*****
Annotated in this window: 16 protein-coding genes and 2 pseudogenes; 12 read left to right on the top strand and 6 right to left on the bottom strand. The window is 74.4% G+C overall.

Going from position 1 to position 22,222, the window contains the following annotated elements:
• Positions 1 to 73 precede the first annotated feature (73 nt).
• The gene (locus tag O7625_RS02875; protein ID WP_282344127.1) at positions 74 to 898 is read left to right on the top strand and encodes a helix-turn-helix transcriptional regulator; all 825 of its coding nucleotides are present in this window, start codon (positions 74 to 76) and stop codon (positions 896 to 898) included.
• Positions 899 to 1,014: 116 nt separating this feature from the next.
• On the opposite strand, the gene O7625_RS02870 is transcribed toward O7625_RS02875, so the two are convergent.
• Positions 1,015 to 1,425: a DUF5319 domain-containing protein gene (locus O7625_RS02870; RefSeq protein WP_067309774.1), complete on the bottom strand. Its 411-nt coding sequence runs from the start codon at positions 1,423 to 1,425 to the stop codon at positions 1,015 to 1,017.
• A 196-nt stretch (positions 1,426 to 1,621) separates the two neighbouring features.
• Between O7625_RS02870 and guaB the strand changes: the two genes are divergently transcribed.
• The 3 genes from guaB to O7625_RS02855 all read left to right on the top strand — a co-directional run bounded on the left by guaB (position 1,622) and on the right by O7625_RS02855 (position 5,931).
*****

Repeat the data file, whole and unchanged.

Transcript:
Annotated in this window: 16 protein-coding genes and 2 pseudogenes; 12 read left to right on the top strand and 6 right to left on the bottom strand. The window is 74.4% G+C overall.

Going from position 1 to position 22,222, the window contains the following annotated elements:
• Positions 1 to 73 precede the first annotated feature (73 nt).
• The gene (locus tag O7625_RS02875; protein ID WP_282344127.1) at positions 74 to 898 is read left to right on the top strand and encodes a helix-turn-helix transcriptional regulator; all 825 of its coding nucleotides are present in this window, start codon (positions 74 to 76) and stop codon (positions 896 to 898) included.
• Positions 899 to 1,014: 116 nt separating this feature from the next.
• On the opposite strand, the gene O7625_RS02870 is transcribed toward O7625_RS02875, so the two are convergent.
• Positions 1,015 to 1,425: a DUF5319 domain-containing protein gene (locus O7625_RS02870; RefSeq protein WP_067309774.1), complete on the bottom strand. Its 411-nt coding sequence runs from the start codon at positions 1,423 to 1,425 to the stop codon at positions 1,015 to 1,017.
• A 196-nt stretch (positions 1,426 to 1,621) separates the two neighbouring features.
• Between O7625_RS02870 and guaB the strand changes: the two genes are divergently transcribed.
• The 3 genes from guaB to O7625_RS02855 all read left to right on the top strand — a co-directional run bounded on the left by guaB (position 1,622) and on the right by O7625_RS02855 (position 5,931).